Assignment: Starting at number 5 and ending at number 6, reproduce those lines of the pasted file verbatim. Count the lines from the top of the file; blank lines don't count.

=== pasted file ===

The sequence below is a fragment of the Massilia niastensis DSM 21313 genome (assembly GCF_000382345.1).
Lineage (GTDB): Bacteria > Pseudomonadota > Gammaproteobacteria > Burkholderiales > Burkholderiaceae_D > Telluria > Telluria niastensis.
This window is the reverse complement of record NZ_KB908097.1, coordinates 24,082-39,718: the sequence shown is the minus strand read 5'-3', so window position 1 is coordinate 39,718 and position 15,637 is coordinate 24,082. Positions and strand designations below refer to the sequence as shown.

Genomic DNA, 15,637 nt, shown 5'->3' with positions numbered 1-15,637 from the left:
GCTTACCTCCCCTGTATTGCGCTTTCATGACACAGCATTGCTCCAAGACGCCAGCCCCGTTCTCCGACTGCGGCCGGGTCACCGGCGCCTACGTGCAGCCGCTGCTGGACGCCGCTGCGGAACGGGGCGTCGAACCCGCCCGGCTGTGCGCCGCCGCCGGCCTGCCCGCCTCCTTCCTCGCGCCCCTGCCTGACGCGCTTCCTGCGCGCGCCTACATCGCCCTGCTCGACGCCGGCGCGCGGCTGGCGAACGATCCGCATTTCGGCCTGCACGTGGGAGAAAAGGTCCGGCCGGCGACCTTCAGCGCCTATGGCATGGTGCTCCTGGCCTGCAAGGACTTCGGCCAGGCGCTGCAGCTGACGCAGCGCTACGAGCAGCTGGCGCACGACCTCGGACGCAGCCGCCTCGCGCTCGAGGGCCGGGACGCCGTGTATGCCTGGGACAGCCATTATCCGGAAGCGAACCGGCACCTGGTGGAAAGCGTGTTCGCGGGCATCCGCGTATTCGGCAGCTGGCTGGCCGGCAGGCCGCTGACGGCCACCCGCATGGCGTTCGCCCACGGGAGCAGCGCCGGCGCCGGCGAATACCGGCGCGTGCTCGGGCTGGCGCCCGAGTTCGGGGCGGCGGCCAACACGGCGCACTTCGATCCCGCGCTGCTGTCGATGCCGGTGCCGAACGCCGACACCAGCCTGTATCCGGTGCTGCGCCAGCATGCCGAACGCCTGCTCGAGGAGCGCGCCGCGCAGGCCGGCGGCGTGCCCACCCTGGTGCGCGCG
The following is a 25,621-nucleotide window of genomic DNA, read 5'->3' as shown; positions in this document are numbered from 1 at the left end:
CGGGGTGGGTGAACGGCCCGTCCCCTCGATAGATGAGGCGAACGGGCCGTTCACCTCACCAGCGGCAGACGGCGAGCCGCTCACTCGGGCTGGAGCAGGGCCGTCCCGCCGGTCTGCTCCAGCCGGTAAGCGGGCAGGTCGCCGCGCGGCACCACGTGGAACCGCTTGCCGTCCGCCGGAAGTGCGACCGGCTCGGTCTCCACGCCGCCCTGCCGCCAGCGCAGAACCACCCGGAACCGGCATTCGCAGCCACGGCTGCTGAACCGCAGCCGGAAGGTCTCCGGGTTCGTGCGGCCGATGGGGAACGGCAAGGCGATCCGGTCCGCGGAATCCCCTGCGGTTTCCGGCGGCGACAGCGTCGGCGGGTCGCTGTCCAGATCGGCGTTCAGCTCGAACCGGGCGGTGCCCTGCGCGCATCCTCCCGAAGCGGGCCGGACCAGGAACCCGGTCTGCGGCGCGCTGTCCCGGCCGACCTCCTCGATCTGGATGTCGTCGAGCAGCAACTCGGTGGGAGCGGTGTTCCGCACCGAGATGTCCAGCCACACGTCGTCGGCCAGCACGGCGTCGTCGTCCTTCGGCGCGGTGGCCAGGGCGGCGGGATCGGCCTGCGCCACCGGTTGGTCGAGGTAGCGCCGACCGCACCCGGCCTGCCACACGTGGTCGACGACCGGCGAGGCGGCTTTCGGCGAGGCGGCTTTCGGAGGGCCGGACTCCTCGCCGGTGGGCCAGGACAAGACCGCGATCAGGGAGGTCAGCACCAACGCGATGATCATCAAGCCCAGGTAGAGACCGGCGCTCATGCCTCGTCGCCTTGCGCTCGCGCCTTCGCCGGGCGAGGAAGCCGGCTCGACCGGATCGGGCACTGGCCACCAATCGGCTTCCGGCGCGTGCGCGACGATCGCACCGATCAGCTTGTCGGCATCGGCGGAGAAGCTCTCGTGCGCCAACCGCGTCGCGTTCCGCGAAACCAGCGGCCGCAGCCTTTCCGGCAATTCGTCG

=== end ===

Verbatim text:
GCTTACCTCCCCTGTATTGCGCTTTCATGACACAGCATTGCTCCAAGACGCCAGCCCCGTTCTCCGACTGCGGCCGGGTCACCGGCGCCTACGTGCAGCCGCTGCTGGACGCCGCTGCGGAACGGGGCGTCGAACCCGCCCGGCTGTGCGCCGCCGCCGGCCTGCCCGCCTCCTTCCTCGCGCCCCTGCCTGACGCGCTTCCTGCGCGCGCCTACATCGCCCTGCTCGACGCCGGCGCGCGGCTGGCGAACGATCCGCATTTCGGCCTGCACGTGGGAGAAAAGGTCCGGCCGGCGACCTTCAGCGCCTATGGCATGGTGCTCCTGGCCTGCAAGGACTTCGGCCAGGCGCTGCAGCTGACGCAGCGCTACGAGCAGCTGGCGCACGACCTCGGACGCAGCCGCCTCGCGCTCGAGGGCCGGGACGCCGTGTATGCCTGGGACAGCCATTATCCGGAAGCGAACCGGCACCTGGTGGAAAGCGTGTTCGCGGGCATCCGCGTATTCGGCAGCTGGCTGGCCGGCAGGCCGCTGACGGCCACCCGCATGGCGTTCGCCCACGGGAGCAGCGCCGGCGCCGGCGAATACCGGCGCGTGCTCGGGCTGGCGCCCGAGTTCGGGGCGGCGGCCAACACGGCGCACTTCGATCCCGCGCTGCTGTCGATGCCGGTGCCGAACGCCGACACCAGCCTGTATCCGGTGCTGCGCCAGCATGCCGAACGCCTGCTCGAGGAGCGCGCCGCGCAGGCCGGCGGCGTGCCCACCCTGGTGCGCGCG
The following is a 25,621-nucleotide window of genomic DNA, read 5'->3' as shown; positions in this document are numbered from 1 at the left end: